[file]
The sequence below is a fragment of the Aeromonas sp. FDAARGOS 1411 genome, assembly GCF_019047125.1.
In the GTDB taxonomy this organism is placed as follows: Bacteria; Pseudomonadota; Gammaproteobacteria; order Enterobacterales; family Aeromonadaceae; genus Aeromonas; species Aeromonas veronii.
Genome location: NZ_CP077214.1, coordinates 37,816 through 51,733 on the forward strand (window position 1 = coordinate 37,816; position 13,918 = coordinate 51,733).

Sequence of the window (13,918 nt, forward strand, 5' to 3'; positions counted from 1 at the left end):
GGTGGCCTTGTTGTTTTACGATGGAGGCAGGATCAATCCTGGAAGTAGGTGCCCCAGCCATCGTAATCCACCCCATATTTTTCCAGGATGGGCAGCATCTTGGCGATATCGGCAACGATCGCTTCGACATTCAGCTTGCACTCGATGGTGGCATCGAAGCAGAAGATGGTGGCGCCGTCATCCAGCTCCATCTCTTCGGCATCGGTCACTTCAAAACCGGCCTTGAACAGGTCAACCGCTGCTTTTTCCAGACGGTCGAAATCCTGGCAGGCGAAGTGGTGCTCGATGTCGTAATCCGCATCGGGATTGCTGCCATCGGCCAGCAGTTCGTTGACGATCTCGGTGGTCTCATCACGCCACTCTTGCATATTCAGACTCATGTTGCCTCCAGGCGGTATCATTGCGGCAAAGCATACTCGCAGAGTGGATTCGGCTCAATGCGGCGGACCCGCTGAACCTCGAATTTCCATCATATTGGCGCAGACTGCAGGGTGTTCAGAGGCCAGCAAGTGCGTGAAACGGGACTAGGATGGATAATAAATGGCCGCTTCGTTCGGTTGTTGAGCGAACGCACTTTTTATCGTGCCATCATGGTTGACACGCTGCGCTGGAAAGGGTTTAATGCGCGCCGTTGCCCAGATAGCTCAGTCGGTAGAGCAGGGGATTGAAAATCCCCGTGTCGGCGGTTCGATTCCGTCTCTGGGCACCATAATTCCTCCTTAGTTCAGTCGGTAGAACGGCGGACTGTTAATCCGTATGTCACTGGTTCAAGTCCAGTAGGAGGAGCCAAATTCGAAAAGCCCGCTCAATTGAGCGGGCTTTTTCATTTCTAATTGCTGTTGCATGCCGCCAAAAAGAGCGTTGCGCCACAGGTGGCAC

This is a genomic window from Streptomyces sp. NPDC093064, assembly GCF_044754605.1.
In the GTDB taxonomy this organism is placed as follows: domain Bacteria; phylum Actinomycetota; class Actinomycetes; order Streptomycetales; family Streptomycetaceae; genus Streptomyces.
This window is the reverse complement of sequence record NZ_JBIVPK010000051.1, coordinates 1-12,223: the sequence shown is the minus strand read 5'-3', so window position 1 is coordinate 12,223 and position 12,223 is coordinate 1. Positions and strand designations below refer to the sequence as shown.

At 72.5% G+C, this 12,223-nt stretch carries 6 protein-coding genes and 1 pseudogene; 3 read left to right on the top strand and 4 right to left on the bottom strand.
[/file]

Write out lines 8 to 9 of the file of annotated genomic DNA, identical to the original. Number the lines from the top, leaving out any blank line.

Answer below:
This window is the reverse complement of sequence record NZ_JBIVPK010000051.1, coordinates 1-12,223: the sequence shown is the minus strand read 5'-3', so window position 1 is coordinate 12,223 and position 12,223 is coordinate 1. Positions and strand designations below refer to the sequence as shown.

At 72.5% G+C, this 12,223-nt stretch carries 6 protein-coding genes and 1 pseudogene; 3 read left to right on the top strand and 4 right to left on the bottom strand.